What is a deputation?

Members of the public do not have automatic speaking rights at meetings of Council bodies, such as full Council, Cabinet or scrutiny committees. Instead, any individual or group wanting to address a Council meeting about an issue must make a request to speak in advance, known as making a deputation. After a deputation request is made, usually it is up to the chair of the relevant body to decide whether to hear the deputation or not.

Which body should I make my deputation request to?

Deputations to full Council must relate to the borough or a Council function. The Mayor decides whether deputations should be accepted, but can only take a maximum of three per meeting. As such they might refer your request to a different body. Deputations will not be accepted if they are on the same or a similar subject to a deputation heard in the last 3 months. Additionally, a deputation request may be rejected if the same deputation has been heard already at a different Council meeting.

Cabinet deputations must relate to an item on the agenda. For other bodies, such as scrutiny committees, deputations do not have to relate to an item on the agenda, but must relate to the functions of that body as listed in their terms of reference, which are set out in the Constitution

There are slightly different rules for deputations to Planning Committee, which are set out on a separate webpage.

Licensing Panels and the Licensing (Sexual Entertainment Venues) Sub-Committee do not take deputations but do have a procedure to allow those who have already made representations on applications to speak at hearings. More information on making a representation can be found on our licensing pages.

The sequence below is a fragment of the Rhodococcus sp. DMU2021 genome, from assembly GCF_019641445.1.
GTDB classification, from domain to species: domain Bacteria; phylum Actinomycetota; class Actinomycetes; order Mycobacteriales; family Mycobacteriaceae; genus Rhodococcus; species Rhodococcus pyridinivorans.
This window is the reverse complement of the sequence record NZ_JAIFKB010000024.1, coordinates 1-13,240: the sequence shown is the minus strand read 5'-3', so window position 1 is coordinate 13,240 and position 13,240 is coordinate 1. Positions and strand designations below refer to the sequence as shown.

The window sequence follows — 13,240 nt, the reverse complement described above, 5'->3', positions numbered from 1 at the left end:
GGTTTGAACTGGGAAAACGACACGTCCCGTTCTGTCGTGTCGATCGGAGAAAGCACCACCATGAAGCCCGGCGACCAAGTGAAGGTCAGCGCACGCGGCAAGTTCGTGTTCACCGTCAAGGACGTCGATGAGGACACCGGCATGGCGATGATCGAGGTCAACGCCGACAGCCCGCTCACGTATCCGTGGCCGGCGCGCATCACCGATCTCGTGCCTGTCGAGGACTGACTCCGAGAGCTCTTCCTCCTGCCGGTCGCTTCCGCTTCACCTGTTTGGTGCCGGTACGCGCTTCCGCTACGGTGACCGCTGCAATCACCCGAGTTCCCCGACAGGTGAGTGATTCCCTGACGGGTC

Before making your deputation, you should consider which body makes decisions on the issue or is best placed to consider the matter. In addition, you should bear in mind that there are only 3 minutes per deputation at Council and Cabinet, but at other meetings there are usually 5 minutes to make a deputation and more time for discussion thereafter. Ultimately the decision on which body to submit your deputation to is yours, but if you would like any advice or are simply unsure about which body you want to address, then please contact Committee Services on 020 7974 1915.

What should I put in my deputation request?

Deputation requests have to be made in writing and should include:

  • A summary of the points you wish to make, including what action you would like the Council to take.
  • Contact details of the person(s) or organisation(s) who would be addressing the meeting. For deputations to full Council, a maximum of 7 people are permitted in the deputation party.